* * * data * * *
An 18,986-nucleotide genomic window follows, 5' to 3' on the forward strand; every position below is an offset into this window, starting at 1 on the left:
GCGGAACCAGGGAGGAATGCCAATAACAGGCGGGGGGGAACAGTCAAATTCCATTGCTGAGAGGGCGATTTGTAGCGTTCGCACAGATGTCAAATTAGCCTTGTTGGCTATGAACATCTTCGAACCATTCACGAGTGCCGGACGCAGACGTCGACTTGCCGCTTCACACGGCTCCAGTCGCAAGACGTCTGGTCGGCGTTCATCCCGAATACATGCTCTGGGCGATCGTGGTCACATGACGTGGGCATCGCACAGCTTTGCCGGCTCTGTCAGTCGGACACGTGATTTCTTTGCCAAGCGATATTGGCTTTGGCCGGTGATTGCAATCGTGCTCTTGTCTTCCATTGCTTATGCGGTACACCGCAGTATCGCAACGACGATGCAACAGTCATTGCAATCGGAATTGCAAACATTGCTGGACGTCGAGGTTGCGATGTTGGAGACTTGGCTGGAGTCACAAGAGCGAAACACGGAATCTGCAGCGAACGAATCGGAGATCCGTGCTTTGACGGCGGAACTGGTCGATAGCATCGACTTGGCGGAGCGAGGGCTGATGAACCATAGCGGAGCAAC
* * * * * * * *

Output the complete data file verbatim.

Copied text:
An 18,986-nucleotide genomic window follows, 5' to 3' on the forward strand; every position below is an offset into this window, starting at 1 on the left:
GCGGAACCAGGGAGGAATGCCAATAACAGGCGGGGGGGAACAGTCAAATTCCATTGCTGAGAGGGCGATTTGTAGCGTTCGCACAGATGTCAAATTAGCCTTGTTGGCTATGAACATCTTCGAACCATTCACGAGTGCCGGACGCAGACGTCGACTTGCCGCTTCACACGGCTCCAGTCGCAAGACGTCTGGTCGGCGTTCATCCCGAATACATGCTCTGGGCGATCGTGGTCACATGACGTGGGCATCGCACAGCTTTGCCGGCTCTGTCAGTCGGACACGTGATTTCTTTGCCAAGCGATATTGGCTTTGGCCGGTGATTGCAATCGTGCTCTTGTCTTCCATTGCTTATGCGGTACACCGCAGTATCGCAACGACGATGCAACAGTCATTGCAATCGGAATTGCAAACATTGCTGGACGTCGAGGTTGCGATGTTGGAGACTTGGCTGGAGTCACAAGAGCGAAACACGGAATCTGCAGCGAACGAATCGGAGATCCGTGCTTTGACGGCGGAACTGGTCGATAGCATCGACTTGGCGGAGCGAGGGCTGATGAACCATAGCGGAGCAAC